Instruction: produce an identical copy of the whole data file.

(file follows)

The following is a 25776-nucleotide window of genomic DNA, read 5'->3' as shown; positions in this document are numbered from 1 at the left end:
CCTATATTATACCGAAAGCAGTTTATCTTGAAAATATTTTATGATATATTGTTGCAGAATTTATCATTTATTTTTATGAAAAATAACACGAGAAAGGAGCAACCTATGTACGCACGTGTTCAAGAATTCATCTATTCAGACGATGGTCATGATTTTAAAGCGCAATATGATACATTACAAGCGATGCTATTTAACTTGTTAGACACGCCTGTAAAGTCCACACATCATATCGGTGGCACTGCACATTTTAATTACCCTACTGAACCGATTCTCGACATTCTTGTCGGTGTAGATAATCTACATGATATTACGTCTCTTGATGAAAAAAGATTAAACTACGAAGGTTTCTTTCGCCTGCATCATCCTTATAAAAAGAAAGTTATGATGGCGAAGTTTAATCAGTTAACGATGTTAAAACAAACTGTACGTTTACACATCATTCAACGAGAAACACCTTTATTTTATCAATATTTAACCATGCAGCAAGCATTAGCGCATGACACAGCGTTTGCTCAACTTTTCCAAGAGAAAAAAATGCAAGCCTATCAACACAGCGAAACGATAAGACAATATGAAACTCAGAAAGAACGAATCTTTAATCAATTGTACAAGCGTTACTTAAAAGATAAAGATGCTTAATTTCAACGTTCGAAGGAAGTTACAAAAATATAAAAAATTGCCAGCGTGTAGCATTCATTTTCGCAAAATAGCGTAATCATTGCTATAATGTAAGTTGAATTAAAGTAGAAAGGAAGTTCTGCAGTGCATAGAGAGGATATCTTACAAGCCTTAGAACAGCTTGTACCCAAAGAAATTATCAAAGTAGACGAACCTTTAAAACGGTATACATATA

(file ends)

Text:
The following is a 25776-nucleotide window of genomic DNA, read 5'->3' as shown; positions in this document are numbered from 1 at the left end:
CCTATATTATACCGAAAGCAGTTTATCTTGAAAATATTTTATGATATATTGTTGCAGAATTTATCATTTATTTTTATGAAAAATAACACGAGAAAGGAGCAACCTATGTACGCACGTGTTCAAGAATTCATCTATTCAGACGATGGTCATGATTTTAAAGCGCAATATGATACATTACAAGCGATGCTATTTAACTTGTTAGACACGCCTGTAAAGTCCACACATCATATCGGTGGCACTGCACATTTTAATTACCCTACTGAACCGATTCTCGACATTCTTGTCGGTGTAGATAATCTACATGATATTACGTCTCTTGATGAAAAAAGATTAAACTACGAAGGTTTCTTTCGCCTGCATCATCCTTATAAAAAGAAAGTTATGATGGCGAAGTTTAATCAGTTAACGATGTTAAAACAAACTGTACGTTTACACATCATTCAACGAGAAACACCTTTATTTTATCAATATTTAACCATGCAGCAAGCATTAGCGCATGACACAGCGTTTGCTCAACTTTTCCAAGAGAAAAAAATGCAAGCCTATCAACACAGCGAAACGATAAGACAATATGAAACTCAGAAAGAACGAATCTTTAATCAATTGTACAAGCGTTACTTAAAAGATAAAGATGCTTAATTTCAACGTTCGAAGGAAGTTACAAAAATATAAAAAATTGCCAGCGTGTAGCATTCATTTTCGCAAAATAGCGTAATCATTGCTATAATGTAAGTTGAATTAAAGTAGAAAGGAAGTTCTGCAGTGCATAGAGAGGATATCTTACAAGCCTTAGAACAGCTTGTACCCAAAGAAATTATCAAAGTAGACGAACCTTTAAAACGGTATACATATA